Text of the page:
Sanofi backs down from fight with AstraZeneca, argenx and more by stopping phase 3 trial of $3.7B drug

Sanofi backs down from fight with AstraZeneca, argenx and more by stopping phase 3 trial of $3.7B drug

The fight for the myasthenia gravis market has become too hot for Sanofi to handle. After reviewing the competitive landscape, the Big Pharma has decided to stop a phase 3 clinical trial of a drug candidate it acquired in its $3.7 billion takeover of Principia Biopharma.

Myasthenia gravis, a rare long-term condition that causes muscle weakness, has emerged as a focus for several drug developers in recent years. Alexion, now part of AstraZeneca, won approval for Soliris in the indication in 2017 before following up with an OK for Ultomiris last year. In between those approvals, argenx secured the green light to sell Vyvgart in the U.S.

UCB has filed for approval of two molecules, zilucoplan and rozanolixizumab, in the indication. Johnson & Johnson is following close behind, with the phase 3 trial of its challenger nipocalimab scheduled to get to primary completion by the end of the year.

The throng of companies targeting the indication has caused Sanofi to bow out. The French pharma began a phase 3 trial of tolebrutinib, the BTK inhibitor it acquired in the Principia buyout, in myasthenia gravis at the end of 2021. However, last summer, cases of drug-induced liver injury led Sanofi to pause enrollment in the study and in its phase 3 multiple sclerosis program.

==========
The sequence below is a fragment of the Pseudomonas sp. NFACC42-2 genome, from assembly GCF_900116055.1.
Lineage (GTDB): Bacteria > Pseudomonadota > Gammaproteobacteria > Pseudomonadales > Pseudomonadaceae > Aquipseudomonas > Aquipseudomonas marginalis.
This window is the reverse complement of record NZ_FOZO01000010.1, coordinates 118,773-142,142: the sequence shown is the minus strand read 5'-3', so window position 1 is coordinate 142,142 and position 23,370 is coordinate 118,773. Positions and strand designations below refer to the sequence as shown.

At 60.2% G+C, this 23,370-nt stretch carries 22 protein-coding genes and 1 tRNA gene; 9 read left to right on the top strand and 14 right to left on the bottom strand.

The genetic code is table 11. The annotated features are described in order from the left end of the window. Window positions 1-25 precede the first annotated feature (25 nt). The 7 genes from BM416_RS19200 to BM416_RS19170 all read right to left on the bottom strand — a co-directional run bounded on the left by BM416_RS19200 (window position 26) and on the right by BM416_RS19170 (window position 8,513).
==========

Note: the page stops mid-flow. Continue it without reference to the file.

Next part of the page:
At the time, Sanofi outlined plans to get the FDA partial clinical hold lifted in the fourth quarter but has now decided to walk away from myasthenia gravis while continuing to advance tolebrutinib in multiple sclerosis. In a full-year earnings document this morning, Sanofi said it reached the decision after a “careful evaluation of the emerging competitive treatment landscape.”

Even before the partial clinical hold, Sanofi faced the prospect of being late to the party. The phase 3 trial had a primary completion date of November 2024, suggesting Sanofi would have faced a fight to win a share of a market already served by drugs from argenx, AstraZeneca, J&J and UCB.

The decision leaves Sanofi looking to multiple sclerosis for a return on its $3.7 billion Principia bet. A phase 3 trial in non-relapsing secondary progressive multiple sclerosis hit its recruitment target late last year. Sanofi is continuing to recruit patients for its primary progressive multiple sclerosis trial outside of the U.S.

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